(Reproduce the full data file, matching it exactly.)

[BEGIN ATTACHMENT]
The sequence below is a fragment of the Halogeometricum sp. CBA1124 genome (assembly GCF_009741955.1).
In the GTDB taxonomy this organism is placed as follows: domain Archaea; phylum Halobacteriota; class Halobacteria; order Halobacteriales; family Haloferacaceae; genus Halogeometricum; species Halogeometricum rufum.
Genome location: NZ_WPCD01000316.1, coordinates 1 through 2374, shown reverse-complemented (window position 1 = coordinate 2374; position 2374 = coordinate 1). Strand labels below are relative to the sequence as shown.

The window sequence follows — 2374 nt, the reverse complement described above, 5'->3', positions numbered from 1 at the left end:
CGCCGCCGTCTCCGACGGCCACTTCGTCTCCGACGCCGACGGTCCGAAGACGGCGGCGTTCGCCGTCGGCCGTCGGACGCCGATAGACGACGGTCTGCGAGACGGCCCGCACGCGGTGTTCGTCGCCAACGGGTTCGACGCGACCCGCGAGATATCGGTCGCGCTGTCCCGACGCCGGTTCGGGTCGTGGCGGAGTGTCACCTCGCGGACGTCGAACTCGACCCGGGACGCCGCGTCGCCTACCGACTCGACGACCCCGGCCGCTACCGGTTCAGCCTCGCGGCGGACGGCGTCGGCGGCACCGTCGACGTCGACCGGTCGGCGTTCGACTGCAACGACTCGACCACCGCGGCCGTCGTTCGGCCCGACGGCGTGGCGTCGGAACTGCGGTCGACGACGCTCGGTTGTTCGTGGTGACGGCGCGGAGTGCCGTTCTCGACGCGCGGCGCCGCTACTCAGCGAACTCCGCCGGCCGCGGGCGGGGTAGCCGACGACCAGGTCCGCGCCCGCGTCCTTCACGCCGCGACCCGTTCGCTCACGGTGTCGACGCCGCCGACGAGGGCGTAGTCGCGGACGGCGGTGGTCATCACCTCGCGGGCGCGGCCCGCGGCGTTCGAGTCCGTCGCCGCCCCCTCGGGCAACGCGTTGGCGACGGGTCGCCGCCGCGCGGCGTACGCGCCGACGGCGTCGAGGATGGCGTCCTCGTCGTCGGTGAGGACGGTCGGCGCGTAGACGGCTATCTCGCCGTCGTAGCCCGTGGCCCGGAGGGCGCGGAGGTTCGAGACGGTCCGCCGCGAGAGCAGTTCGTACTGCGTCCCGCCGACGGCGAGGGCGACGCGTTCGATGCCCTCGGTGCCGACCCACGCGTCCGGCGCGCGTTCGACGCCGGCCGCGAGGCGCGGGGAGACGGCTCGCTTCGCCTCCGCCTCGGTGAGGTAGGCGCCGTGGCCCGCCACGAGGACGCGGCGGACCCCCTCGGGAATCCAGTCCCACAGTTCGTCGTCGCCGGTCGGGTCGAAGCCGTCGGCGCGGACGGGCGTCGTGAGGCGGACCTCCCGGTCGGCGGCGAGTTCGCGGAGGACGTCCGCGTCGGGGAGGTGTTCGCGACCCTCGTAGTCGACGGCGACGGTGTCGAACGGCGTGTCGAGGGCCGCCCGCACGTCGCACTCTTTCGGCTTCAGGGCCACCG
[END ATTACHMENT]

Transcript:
The sequence below is a fragment of the Halogeometricum sp. CBA1124 genome (assembly GCF_009741955.1).
In the GTDB taxonomy this organism is placed as follows: domain Archaea; phylum Halobacteriota; class Halobacteria; order Halobacteriales; family Haloferacaceae; genus Halogeometricum; species Halogeometricum rufum.
Genome location: NZ_WPCD01000316.1, coordinates 1 through 2374, shown reverse-complemented (window position 1 = coordinate 2374; position 2374 = coordinate 1). Strand labels below are relative to the sequence as shown.

The window sequence follows — 2374 nt, the reverse complement described above, 5'->3', positions numbered from 1 at the left end:
CGCCGCCGTCTCCGACGGCCACTTCGTCTCCGACGCCGACGGTCCGAAGACGGCGGCGTTCGCCGTCGGCCGTCGGACGCCGATAGACGACGGTCTGCGAGACGGCCCGCACGCGGTGTTCGTCGCCAACGGGTTCGACGCGACCCGCGAGATATCGGTCGCGCTGTCCCGACGCCGGTTCGGGTCGTGGCGGAGTGTCACCTCGCGGACGTCGAACTCGACCCGGGACGCCGCGTCGCCTACCGACTCGACGACCCCGGCCGCTACCGGTTCAGCCTCGCGGCGGACGGCGTCGGCGGCACCGTCGACGTCGACCGGTCGGCGTTCGACTGCAACGACTCGACCACCGCGGCCGTCGTTCGGCCCGACGGCGTGGCGTCGGAACTGCGGTCGACGACGCTCGGTTGTTCGTGGTGACGGCGCGGAGTGCCGTTCTCGACGCGCGGCGCCGCTACTCAGCGAACTCCGCCGGCCGCGGGCGGGGTAGCCGACGACCAGGTCCGCGCCCGCGTCCTTCACGCCGCGACCCGTTCGCTCACGGTGTCGACGCCGCCGACGAGGGCGTAGTCGCGGACGGCGGTGGTCATCACCTCGCGGGCGCGGCCCGCGGCGTTCGAGTCCGTCGCCGCCCCCTCGGGCAACGCGTTGGCGACGGGTCGCCGCCGCGCGGCGTACGCGCCGACGGCGTCGAGGATGGCGTCCTCGTCGTCGGTGAGGACGGTCGGCGCGTAGACGGCTATCTCGCCGTCGTAGCCCGTGGCCCGGAGGGCGCGGAGGTTCGAGACGGTCCGCCGCGAGAGCAGTTCGTACTGCGTCCCGCCGACGGCGAGGGCGACGCGTTCGATGCCCTCGGTGCCGACCCACGCGTCCGGCGCGCGTTCGACGCCGGCCGCGAGGCGCGGGGAGACGGCTCGCTTCGCCTCCGCCTCGGTGAGGTAGGCGCCGTGGCCCGCCACGAGGACGCGGCGGACCCCCTCGGGAATCCAGTCCCACAGTTCGTCGTCGCCGGTCGGGTCGAAGCCGTCGGCGCGGACGGGCGTCGTGAGGCGGACCTCCCGGTCGGCGGCGAGTTCGCGGAGGACGTCCGCGTCGGGGAGGTGTTCGCGACCCTCGTAGTCGACGGCGACGGTGTCGAACGGCGTGTCGAGGGCCGCCCGCACGTCGCACTCTTTCGGCTTCAGGGCCACCG